The SnowCap Loop

Snowmass Mountain and Capitol Peak Combination

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Day 3

also visit: Day 1 or Day 2 or the Main SnowCap page

The next morning we took our time packing up camp before starting the hike out. It was so beautiful it was hard to leave.

We continued down along the stream. It was difficult sometimes to tell where it was though. It would occasionally appear in the middle of a snowfield and disappear just as fast. There is no real trail to follow. There are several Elk and Deer paths but they are inconsistent. Good navigaton skills are essential.

When you get down to the Mount Daly run off it is tempting to cross the stream and use the animal trail on the other side. Don't be lured into this though. Further down the valley that side cliffs out several times.

When you finally reach the area that the valley widens you will need to cross the stream to get to the other side and look for the Haystack Mountain trail. Crossing isn't very easy though. The valley bottom is covered with deadfall. (Well a lot of the trip below treeline is covered in deadfall) It's also very marshy down there. At least when we went it was. Perhaps in a dryer year or later in the year it won't be so bad.

The one nice thing about all the deadfall is there are tons of bridges around, be careful though some of them disintegrate as soon as you touch them.

Once we finally worked our way to the other side we got to walk across much more enjoyable terrain.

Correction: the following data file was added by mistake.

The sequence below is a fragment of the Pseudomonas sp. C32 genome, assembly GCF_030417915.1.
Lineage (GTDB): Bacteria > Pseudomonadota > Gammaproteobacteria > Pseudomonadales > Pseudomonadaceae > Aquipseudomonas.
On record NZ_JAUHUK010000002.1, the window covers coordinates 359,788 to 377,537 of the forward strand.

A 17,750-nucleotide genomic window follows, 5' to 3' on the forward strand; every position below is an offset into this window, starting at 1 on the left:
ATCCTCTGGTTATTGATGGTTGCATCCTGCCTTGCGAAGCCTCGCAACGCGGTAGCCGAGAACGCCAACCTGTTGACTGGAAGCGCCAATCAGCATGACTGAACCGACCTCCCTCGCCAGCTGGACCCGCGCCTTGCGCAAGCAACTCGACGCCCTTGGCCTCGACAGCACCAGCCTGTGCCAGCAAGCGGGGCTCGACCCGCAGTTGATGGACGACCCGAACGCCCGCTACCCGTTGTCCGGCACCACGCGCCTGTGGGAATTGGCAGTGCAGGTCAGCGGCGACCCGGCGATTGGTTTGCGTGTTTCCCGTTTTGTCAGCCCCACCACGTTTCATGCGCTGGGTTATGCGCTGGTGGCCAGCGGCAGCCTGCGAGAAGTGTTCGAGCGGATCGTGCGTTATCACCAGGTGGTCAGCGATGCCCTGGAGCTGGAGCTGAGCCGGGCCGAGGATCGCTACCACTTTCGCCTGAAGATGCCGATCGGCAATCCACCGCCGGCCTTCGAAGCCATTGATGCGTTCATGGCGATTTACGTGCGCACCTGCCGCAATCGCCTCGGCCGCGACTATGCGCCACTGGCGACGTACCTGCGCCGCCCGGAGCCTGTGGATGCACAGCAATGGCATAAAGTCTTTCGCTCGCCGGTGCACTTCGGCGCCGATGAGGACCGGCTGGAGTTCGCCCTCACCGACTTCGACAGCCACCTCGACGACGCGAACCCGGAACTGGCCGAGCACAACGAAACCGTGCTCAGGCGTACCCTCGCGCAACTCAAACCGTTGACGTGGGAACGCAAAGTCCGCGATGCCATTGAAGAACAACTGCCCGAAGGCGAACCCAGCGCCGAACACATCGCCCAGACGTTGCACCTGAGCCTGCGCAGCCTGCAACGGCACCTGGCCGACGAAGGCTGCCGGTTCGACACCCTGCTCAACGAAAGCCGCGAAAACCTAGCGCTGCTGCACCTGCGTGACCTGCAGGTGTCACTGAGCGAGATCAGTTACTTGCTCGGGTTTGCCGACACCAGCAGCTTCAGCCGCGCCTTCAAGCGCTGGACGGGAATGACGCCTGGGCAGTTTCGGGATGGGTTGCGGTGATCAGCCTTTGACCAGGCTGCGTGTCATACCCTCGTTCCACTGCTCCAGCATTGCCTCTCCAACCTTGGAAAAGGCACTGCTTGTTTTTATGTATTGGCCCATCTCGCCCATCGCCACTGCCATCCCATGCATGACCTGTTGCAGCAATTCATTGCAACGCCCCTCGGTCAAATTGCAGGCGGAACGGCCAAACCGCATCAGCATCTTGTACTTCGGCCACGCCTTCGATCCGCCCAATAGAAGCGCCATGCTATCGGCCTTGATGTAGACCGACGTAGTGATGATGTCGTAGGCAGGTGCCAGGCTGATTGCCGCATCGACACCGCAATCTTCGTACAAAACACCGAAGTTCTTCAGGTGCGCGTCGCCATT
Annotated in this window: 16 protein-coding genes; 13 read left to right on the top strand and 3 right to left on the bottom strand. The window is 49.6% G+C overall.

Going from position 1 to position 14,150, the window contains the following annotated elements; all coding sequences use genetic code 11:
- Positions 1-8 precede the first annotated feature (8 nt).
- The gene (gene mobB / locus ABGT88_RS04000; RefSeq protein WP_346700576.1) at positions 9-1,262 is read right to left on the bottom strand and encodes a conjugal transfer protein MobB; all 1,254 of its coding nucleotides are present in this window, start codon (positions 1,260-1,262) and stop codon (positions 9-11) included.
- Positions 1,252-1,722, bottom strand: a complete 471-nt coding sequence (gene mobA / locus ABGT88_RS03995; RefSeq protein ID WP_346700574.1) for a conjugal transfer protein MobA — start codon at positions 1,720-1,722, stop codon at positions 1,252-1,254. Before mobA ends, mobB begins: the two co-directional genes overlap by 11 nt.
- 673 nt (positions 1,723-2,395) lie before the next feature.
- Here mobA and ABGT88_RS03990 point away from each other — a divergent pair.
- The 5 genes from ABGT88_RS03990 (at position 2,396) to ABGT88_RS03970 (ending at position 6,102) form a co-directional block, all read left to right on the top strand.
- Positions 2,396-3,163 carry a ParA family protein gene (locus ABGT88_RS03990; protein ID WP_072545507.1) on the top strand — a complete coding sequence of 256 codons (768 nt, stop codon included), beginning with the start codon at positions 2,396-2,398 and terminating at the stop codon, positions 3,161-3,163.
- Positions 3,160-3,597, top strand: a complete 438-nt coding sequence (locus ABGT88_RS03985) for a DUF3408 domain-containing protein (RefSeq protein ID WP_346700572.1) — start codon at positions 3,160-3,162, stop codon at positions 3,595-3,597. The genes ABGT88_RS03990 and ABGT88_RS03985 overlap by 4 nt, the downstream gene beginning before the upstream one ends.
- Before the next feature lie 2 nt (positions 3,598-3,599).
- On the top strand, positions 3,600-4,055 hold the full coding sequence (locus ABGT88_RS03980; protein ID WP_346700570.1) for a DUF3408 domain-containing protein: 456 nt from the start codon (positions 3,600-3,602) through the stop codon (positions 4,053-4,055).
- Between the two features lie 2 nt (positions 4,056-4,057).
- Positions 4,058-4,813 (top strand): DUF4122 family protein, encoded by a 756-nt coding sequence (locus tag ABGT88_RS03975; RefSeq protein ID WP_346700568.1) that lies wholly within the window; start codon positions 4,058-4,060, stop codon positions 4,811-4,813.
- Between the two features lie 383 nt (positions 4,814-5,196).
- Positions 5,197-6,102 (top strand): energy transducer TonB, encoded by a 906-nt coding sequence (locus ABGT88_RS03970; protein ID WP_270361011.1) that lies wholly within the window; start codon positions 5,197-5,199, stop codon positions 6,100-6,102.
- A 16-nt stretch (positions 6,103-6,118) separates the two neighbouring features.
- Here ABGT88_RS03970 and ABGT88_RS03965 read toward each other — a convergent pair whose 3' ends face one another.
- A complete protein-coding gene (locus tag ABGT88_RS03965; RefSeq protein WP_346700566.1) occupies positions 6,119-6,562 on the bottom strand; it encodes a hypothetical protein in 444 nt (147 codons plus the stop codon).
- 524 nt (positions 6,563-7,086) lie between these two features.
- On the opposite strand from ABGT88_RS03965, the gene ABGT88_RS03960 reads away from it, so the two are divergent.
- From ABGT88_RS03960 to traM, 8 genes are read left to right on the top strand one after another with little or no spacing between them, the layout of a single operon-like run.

The valley had a lot of elk tracks in it, but we were not fortunate enough to see any.

The dandelions were in full bloom. They seem a lot more beautiful when they aren't in my yard.

Looking back up the valley at Clark Peak on the left and Mount Daly on the right.

As the trail descends it wanders through a very mature Aspen Grove.

We found a few bear paw prints in the mud on the trail.

The trail crossed several more streams. Beautiful, but also a reminder of the big crossing ahead.

Jason hiking through the lush undergrowth.

Just before reaching the valley bottom we came across these falls that are created by an irrigation ditch. As you enter the valley floor you will reach a trail junction with two gates. The one to the left (north) leads to the Snowmass Creek Falls Ranch and is private property. The one on the right is the public access trail that will take you down to cross the creek.

This picture does not even come close to showing how much water is flowing though here. The first half of the crossing was by far easier than the second half. I don't have pictures of us crossing because I wrapped up my camera and stuffed it down into the middle of my pack just in case. This crossing took quite a while as we had to try several routes before finding a way. The worst we had to do was thigh deep and flowing pretty strong. It would have been extremely difficult to keep my balance if I hadn't have had my hiking poles. I also found it very helpful to have a pair of water shoes with. They were just a $4 pair from Walmart but made it possible to keep my boots dry yet still have good traction while crossing. Jason brought sandals, but since they didn't strap on well he lost them to the current.

Looking back down at the crossing from the trail above. Only a mile of easy hiking remained.

We reached the final gate and knew the trip was over. It had been a great three days, and we couldn't have asked for better weather. The Lord had truely blessed us on this trip.

while driving back out I got a picture of Capitol Peak from the top of Watson Divide. Capitol Peak is in the Middle, K2 just below and to the left, Mount Daly on the right, and the notch of the Wandering Dutchman Couloir on the left.

also visit: Day 1 or Day 2 or the Main SnowCap page

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